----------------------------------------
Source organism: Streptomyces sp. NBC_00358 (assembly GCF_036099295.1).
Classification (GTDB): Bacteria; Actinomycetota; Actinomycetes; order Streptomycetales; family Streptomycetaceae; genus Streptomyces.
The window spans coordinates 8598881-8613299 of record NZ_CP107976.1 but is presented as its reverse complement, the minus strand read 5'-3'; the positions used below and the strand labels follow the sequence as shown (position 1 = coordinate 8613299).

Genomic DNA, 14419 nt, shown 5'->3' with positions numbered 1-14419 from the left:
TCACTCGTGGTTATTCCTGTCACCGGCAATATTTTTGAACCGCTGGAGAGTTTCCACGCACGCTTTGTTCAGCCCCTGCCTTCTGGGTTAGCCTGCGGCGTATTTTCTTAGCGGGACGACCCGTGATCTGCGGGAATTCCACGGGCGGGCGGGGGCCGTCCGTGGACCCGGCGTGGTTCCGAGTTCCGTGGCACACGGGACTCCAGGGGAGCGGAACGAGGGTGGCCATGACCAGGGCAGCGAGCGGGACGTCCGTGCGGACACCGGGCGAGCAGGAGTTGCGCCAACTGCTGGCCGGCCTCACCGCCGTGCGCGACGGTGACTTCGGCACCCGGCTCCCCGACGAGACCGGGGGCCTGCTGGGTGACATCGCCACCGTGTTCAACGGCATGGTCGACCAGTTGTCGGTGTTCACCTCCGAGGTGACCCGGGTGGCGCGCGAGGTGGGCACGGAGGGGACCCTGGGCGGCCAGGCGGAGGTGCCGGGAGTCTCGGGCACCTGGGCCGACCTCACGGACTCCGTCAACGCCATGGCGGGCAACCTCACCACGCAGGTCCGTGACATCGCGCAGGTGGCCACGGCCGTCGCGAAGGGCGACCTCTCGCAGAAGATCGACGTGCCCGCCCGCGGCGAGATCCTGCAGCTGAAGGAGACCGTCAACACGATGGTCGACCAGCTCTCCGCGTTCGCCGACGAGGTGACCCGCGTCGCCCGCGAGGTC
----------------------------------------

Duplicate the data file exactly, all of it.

Source organism: Streptomyces sp. NBC_00358 (assembly GCF_036099295.1).
Classification (GTDB): Bacteria; Actinomycetota; Actinomycetes; order Streptomycetales; family Streptomycetaceae; genus Streptomyces.
The window spans coordinates 8598881-8613299 of record NZ_CP107976.1 but is presented as its reverse complement, the minus strand read 5'-3'; the positions used below and the strand labels follow the sequence as shown (position 1 = coordinate 8613299).

Genomic DNA, 14419 nt, shown 5'->3' with positions numbered 1-14419 from the left:
TCACTCGTGGTTATTCCTGTCACCGGCAATATTTTTGAACCGCTGGAGAGTTTCCACGCACGCTTTGTTCAGCCCCTGCCTTCTGGGTTAGCCTGCGGCGTATTTTCTTAGCGGGACGACCCGTGATCTGCGGGAATTCCACGGGCGGGCGGGGGCCGTCCGTGGACCCGGCGTGGTTCCGAGTTCCGTGGCACACGGGACTCCAGGGGAGCGGAACGAGGGTGGCCATGACCAGGGCAGCGAGCGGGACGTCCGTGCGGACACCGGGCGAGCAGGAGTTGCGCCAACTGCTGGCCGGCCTCACCGCCGTGCGCGACGGTGACTTCGGCACCCGGCTCCCCGACGAGACCGGGGGCCTGCTGGGTGACATCGCCACCGTGTTCAACGGCATGGTCGACCAGTTGTCGGTGTTCACCTCCGAGGTGACCCGGGTGGCGCGCGAGGTGGGCACGGAGGGGACCCTGGGCGGCCAGGCGGAGGTGCCGGGAGTCTCGGGCACCTGGGCCGACCTCACGGACTCCGTCAACGCCATGGCGGGCAACCTCACCACGCAGGTCCGTGACATCGCGCAGGTGGCCACGGCCGTCGCGAAGGGCGACCTCTCGCAGAAGATCGACGTGCCCGCCCGCGGCGAGATCCTGCAGCTGAAGGAGACCGTCAACACGATGGTCGACCAGCTCTCCGCGTTCGCCGACGAGGTGACCCGCGTCGCCCGCGAGGTC